On fridays we wear Red Shirt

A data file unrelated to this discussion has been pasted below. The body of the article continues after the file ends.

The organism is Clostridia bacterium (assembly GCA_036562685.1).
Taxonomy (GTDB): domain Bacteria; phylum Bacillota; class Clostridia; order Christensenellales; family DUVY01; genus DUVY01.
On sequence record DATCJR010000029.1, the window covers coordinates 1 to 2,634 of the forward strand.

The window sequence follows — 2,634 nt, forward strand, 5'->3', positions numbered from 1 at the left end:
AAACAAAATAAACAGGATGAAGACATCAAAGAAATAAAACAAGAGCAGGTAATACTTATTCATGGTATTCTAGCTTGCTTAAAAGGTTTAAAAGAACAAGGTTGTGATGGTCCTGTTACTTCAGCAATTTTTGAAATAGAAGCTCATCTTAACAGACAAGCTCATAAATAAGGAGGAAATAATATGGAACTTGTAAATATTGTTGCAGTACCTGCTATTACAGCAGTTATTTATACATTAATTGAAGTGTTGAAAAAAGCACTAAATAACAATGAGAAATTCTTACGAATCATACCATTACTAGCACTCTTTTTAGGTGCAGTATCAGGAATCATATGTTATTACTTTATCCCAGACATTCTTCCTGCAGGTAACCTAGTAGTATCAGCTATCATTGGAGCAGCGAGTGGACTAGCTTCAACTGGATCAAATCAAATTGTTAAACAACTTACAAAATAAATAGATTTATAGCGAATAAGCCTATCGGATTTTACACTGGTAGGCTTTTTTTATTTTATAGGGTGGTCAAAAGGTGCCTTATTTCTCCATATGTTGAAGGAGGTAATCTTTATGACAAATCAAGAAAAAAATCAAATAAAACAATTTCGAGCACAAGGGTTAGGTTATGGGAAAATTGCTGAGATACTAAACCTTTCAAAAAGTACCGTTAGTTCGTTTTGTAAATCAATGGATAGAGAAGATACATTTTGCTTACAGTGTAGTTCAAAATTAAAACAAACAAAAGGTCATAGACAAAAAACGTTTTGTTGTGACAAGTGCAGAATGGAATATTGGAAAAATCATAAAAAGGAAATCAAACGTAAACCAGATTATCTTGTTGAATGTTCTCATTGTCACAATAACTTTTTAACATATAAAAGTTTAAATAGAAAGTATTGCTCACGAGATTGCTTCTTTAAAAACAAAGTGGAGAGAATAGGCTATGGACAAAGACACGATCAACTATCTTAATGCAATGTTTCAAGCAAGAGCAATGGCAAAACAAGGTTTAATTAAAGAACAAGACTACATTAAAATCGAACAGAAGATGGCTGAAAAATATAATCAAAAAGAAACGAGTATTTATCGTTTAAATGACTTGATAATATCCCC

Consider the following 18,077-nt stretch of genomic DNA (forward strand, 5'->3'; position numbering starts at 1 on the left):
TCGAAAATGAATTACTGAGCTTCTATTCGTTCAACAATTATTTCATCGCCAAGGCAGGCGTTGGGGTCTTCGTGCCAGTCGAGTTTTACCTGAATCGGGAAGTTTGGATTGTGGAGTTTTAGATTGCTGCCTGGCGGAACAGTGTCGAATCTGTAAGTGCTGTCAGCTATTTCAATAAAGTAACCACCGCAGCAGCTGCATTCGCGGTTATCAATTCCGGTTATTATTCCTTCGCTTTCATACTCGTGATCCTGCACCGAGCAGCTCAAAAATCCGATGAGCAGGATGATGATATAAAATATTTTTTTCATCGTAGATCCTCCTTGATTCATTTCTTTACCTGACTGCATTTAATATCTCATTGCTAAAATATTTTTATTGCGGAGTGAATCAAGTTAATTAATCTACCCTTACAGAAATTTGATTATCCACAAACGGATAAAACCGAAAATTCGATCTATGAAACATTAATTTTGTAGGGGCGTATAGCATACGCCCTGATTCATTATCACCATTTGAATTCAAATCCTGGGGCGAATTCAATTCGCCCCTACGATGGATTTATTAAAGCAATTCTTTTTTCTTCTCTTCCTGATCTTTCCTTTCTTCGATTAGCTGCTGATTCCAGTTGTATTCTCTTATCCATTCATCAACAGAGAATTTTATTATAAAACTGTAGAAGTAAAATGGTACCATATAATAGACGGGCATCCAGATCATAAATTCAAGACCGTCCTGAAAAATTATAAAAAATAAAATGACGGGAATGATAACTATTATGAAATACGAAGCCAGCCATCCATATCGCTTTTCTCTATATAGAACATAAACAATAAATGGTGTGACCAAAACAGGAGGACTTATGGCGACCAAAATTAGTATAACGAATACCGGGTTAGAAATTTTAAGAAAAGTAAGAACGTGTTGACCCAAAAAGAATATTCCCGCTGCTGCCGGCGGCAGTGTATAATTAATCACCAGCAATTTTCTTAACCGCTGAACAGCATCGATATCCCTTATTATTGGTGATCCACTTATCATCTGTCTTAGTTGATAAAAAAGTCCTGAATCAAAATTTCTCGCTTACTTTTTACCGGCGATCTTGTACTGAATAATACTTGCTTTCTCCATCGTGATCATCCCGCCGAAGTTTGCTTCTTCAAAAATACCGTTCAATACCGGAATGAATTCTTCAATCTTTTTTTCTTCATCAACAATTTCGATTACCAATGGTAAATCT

On fridays we wear Red Shirt  Long before the Cronut, T.G.I. Friday’s was one of the first places where people lined up for food and drink in New York.“I believe [we had] the first line in the history of bars, restaurants, and discos may have been at T.G.I. Friday’s. Inside of three months, we had to hire a doorman…[and] ended up buying velvet ropes. There was nothing like that anywhere else. You would either have a reservation at a fancy restaurant or you would just go into a bar or diner — nobody would wait in line for food and drink.”Stillman claims Tom Cruise’s character in Cocktail was based on him.“Have you seen the movie Cocktail? Tom Cruise played me! I was lucky enough to do it for three years — he only did it to make a movie. Even today, the advantage of being the guy behind the bar is huge. Why do girls want to date the bartender? To this day, I’m not sure that I get it.”The franchising of Friday’s was largely accidental.“But the second actual T.G.I. Friday’s was in Memphis, Tennessee. I didn’t pick it — they picked me. The original bar was two years old, and it had national recognition at that point. Somebody came in and said, ‘I’m from Memphis, Tennessee, and I own a shopping area down there with room for one of these. Will you sell me a franchise?’On fridays we wear Red Shirt  I have to admit that I didn’t know what the word franchise meant. So I said, ‘If you have the money, I’ll be the partner and I’ll show you how to do it, and we’ll split it 50/50.’ We shook hands and a year and a half later, we opened up a T.G.I. Friday’s in Memphis…. Before I knew it I had five or six T.G.I. Friday’s round the country. It wasn’t pre-planned at all.”Expansion to the South turned it into a family place.[Creating larger restaurants] didn’t change [the concept] as much as our expansion into the big southern suburban towns. Those cities have a very different way of interacting with the street in the first place, but the big shift was that during the day, we started to get families. We had very informal, casual food — you could get an omelette or a hamburger — so families were coming in with their kids. That was the big change. It took six or seven years, but T.G.I. Friday’s became a very different animal.”.On fridays we wear Red Shirt  Smith & Wollensky was inspired by a trip to France.“I took a break [after the success of T.G.I. Friday’s]. I got married, we travelled around Europe, and that’s where I learned about food and wine. My wife and I spent a lot of time in France, and we became somewhat sophisticated. We saw a lot of French brasseries that served only French wine and French cuisine. When we came back here, the only thing like it was American steakhouses — but they didn’t serve any American wine. I thought that if I opened up a steakhouse and I served Californian wines, maybe I’d have something special and unique, and that’s how Smith & Wollensky got started. It was the American version of the French restaurants I loved in France.”Mimi Sheraton’s review almost killed the restaurant.“The first review we got was the worst review in the history of the world. It was by Mimi Sheraton for the New York Times. We almost went broke. So we took out three full-page ads in the Times. At the time, the two big deal steakhouses in New York were The Palm and Christ Cella, and our ad showed two big matchbooks and said, ‘At last, a match for The Palm and Christ Cella!’ We took it out three days in row, and business took off.On fridays we wear Red Shirt